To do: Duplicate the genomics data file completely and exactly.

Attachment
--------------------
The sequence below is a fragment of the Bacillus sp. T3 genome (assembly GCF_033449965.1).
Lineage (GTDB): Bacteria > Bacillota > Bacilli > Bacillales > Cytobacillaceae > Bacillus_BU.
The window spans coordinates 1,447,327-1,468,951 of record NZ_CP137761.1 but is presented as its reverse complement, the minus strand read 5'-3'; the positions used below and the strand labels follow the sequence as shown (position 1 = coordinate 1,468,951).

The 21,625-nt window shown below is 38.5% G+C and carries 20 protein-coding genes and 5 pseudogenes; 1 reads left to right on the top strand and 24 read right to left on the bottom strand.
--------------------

The sequence below is a fragment of the Bacillus sp. T3 genome (assembly GCF_033449965.1).
Lineage (GTDB): Bacteria > Bacillota > Bacilli > Bacillales > Cytobacillaceae > Bacillus_BU.
The window spans coordinates 1,447,327-1,468,951 of record NZ_CP137761.1 but is presented as its reverse complement, the minus strand read 5'-3'; the positions used below and the strand labels follow the sequence as shown (position 1 = coordinate 1,468,951).

The 21,625-nt window shown below is 38.5% G+C and carries 20 protein-coding genes and 5 pseudogenes; 1 reads left to right on the top strand and 24 read right to left on the bottom strand.